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Yamada hits North Korea

Acclaimed Japanese helmer's pics to unspool at Pyongyang fest

TOKYO — After a half-century ban on Japanese cultural imports to North Korea, the first-ever Japanese films to be shown officially in the reclusive country will hit the screens today as part of the Pyongyang Intl. Film Festival.

Eight movies from acclaimed Japanese director Yoji Yamada, whose heart-warming tales have been a staple of Japanese cinema for decades, will unspool at the festival.

Late North Korean leader Kim Il-sung. led commandos against the Japanese armies occupying the country and had a bitter hatred for Japan, which had colonized the Korean Peninsula from 1910 to 1945; he tried to erase all vestiges of Korean culture. Kim died in 1994.

The dictator, however, was also a fan of Yamada’s series “It’s Tough to Be a Man.” Two movies from the series, featuring the lovable loser character Tora-san, will be shown at the festival.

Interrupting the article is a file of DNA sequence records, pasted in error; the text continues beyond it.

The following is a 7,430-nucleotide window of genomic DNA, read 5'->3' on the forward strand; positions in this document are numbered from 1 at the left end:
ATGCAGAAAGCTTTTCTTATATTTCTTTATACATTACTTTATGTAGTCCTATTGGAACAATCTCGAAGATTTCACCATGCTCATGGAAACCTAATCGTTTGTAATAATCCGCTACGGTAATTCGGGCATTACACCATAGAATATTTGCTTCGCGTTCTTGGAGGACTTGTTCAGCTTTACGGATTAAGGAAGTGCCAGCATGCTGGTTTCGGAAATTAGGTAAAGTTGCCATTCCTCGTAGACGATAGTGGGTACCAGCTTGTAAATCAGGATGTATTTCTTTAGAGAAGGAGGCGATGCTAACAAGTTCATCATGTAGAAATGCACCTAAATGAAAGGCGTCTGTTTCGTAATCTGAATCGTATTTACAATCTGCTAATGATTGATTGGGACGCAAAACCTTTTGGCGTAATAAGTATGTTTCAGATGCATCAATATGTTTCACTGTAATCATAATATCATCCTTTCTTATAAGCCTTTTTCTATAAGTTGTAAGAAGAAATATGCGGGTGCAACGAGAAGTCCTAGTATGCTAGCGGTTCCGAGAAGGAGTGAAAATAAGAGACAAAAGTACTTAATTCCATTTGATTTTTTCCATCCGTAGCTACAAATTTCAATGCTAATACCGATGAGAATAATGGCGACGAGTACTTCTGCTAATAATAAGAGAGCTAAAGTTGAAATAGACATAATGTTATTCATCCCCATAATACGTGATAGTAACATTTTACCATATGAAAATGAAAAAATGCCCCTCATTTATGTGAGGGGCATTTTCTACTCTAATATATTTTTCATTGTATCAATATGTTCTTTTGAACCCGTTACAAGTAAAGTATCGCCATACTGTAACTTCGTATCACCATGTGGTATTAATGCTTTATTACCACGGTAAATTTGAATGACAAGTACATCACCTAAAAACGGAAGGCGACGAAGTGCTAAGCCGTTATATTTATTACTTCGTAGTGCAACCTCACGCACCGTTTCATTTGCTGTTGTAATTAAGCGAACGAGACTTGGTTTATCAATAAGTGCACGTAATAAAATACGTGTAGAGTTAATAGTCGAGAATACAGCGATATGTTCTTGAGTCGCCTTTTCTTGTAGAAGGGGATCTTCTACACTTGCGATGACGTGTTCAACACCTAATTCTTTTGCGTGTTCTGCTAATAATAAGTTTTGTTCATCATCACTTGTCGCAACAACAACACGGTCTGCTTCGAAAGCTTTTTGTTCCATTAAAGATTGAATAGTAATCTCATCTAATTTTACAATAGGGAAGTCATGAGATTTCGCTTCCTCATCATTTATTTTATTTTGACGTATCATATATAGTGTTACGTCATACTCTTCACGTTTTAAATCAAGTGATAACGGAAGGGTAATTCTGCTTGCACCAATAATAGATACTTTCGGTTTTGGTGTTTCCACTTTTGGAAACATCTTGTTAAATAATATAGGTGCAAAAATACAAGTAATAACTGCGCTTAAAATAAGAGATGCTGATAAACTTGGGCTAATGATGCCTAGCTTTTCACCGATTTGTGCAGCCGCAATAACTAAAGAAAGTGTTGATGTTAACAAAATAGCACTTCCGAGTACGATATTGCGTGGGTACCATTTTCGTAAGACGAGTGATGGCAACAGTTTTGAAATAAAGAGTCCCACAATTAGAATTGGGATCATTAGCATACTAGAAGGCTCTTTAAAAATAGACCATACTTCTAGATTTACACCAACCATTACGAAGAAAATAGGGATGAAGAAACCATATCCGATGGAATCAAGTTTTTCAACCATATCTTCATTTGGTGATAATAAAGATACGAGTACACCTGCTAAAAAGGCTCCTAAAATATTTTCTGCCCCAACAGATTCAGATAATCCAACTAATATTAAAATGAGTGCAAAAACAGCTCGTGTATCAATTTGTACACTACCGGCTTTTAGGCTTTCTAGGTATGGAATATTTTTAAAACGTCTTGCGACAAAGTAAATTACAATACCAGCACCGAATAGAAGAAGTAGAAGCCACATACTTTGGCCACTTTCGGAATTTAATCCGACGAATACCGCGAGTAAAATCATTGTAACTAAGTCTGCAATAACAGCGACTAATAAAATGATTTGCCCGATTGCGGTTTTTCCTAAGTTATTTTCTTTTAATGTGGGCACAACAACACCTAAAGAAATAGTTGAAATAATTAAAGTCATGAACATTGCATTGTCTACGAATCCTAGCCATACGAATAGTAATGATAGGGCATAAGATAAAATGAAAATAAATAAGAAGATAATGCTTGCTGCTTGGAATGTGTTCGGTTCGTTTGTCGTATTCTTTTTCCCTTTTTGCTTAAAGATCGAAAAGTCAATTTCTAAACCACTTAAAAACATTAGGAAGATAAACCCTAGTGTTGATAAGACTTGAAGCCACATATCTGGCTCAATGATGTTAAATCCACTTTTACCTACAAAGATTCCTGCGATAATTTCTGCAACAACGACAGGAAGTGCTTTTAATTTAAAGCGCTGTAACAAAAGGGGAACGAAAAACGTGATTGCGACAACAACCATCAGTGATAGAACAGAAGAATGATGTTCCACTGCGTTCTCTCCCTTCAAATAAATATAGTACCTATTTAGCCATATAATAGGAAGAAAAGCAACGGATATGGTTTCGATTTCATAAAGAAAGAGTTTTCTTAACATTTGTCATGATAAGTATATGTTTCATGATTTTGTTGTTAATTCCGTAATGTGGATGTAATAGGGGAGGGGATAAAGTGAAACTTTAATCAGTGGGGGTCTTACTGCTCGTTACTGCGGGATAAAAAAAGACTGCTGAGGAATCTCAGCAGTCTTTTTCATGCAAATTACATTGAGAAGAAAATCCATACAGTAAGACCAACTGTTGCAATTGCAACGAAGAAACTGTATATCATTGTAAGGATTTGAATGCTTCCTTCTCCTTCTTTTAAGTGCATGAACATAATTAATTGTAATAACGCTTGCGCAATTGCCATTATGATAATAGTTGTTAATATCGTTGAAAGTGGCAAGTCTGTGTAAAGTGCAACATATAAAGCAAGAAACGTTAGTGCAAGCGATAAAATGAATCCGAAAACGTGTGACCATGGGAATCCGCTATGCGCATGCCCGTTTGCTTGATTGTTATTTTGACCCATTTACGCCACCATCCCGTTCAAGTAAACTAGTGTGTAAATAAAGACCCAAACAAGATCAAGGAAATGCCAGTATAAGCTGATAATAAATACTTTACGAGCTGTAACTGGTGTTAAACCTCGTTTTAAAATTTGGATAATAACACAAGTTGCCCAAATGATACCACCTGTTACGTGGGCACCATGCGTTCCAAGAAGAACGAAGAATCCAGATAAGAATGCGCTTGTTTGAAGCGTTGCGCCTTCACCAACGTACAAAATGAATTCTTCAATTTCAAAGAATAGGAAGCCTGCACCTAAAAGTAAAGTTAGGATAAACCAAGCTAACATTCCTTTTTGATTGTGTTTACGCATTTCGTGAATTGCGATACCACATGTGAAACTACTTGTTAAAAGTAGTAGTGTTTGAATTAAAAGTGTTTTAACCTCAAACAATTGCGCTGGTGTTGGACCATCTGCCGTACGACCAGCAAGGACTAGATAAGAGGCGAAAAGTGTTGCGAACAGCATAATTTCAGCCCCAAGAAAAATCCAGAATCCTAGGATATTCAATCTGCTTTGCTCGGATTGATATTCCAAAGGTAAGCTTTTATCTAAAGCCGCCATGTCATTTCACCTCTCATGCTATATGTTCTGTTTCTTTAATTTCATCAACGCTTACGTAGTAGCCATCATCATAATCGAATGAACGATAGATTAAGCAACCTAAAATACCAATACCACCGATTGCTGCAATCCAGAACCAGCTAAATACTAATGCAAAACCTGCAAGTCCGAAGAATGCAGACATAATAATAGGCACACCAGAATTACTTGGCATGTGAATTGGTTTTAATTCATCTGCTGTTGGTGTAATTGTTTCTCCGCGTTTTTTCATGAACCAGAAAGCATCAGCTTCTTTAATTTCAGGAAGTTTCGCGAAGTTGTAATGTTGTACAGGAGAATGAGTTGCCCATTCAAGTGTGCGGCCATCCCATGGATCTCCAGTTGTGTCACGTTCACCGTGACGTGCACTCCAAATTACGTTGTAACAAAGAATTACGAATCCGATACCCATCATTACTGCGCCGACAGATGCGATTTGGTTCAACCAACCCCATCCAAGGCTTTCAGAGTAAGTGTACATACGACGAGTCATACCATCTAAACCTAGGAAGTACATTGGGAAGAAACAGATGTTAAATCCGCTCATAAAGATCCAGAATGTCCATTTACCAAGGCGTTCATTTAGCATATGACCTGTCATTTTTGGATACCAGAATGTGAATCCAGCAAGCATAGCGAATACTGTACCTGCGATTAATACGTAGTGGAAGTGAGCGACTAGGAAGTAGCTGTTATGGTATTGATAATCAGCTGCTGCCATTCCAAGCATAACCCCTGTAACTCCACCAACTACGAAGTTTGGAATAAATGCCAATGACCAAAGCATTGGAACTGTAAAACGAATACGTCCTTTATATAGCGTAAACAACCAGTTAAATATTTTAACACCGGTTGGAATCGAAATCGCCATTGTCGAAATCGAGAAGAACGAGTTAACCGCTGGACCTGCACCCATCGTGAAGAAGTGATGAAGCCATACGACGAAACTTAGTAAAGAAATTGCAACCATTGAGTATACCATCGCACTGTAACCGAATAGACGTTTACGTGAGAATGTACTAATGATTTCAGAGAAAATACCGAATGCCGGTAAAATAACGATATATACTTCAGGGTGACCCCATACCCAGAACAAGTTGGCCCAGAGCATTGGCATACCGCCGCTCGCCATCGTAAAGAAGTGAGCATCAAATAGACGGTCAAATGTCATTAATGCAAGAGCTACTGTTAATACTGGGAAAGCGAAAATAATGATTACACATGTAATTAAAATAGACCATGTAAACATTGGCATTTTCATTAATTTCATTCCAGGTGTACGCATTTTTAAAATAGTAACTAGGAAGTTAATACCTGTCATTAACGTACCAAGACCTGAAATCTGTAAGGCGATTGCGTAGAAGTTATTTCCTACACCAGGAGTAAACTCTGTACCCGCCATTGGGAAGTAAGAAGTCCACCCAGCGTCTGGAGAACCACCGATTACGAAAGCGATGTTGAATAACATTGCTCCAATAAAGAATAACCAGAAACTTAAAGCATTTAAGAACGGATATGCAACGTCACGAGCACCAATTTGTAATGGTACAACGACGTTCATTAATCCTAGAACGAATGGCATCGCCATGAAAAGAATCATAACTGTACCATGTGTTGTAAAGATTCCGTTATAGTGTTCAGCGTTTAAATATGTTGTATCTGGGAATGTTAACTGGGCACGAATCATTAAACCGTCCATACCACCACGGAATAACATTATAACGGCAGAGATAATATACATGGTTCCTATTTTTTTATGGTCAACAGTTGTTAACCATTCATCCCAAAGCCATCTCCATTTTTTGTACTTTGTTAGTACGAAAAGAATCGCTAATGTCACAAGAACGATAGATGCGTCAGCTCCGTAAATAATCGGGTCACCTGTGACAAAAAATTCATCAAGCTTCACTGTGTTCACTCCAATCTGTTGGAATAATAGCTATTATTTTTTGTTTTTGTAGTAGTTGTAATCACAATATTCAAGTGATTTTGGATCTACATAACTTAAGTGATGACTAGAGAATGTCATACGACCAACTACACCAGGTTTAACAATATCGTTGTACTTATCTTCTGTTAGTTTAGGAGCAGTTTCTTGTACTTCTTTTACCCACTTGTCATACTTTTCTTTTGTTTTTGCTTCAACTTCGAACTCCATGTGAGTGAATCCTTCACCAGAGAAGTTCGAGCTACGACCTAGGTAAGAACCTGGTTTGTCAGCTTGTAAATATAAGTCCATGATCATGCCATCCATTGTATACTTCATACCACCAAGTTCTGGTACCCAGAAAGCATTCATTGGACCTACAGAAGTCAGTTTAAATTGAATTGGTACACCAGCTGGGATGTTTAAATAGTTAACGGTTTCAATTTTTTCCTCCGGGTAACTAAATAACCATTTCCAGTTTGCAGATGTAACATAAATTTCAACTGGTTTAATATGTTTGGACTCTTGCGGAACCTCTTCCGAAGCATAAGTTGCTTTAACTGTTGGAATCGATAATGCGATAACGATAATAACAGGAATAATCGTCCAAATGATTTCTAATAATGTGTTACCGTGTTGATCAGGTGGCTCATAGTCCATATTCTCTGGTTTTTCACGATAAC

Other pics on the agenda include Yamada’s “Family,” “School — 15 years Old” and 1988’s “Free and Easy.”

North Korean quest

Japanese conglom company Shochiku, which produced all of the Yamada films going to the festival, was contacted in Tokyo by an association of North Korean residents in Japan about taking the movies to the Stalinist state.

“I heard Kim Il-sung was a big fan of Tora-san, and I am looking forward to the reaction of North Korean audiences to my movies,” Yamada said before departing for the screenings in Pyongyang.

The movies will be dubbed into Korean so as not to offend anyone who may be put off by listening to Japanese.

The Pyongyang fest, launched in 1987, is held every two years. Present North Korean leader Kim Jong-il is reported to be a movie buff with a personal collection of 25,000 films. He also oversaw production of a North Korean knockoff of “Godzilla.”

Kim recently told members of the South Korean media, making a historic visit to Pyongyang, that he would have been a film critic or filmmaker if he had not been a politician.

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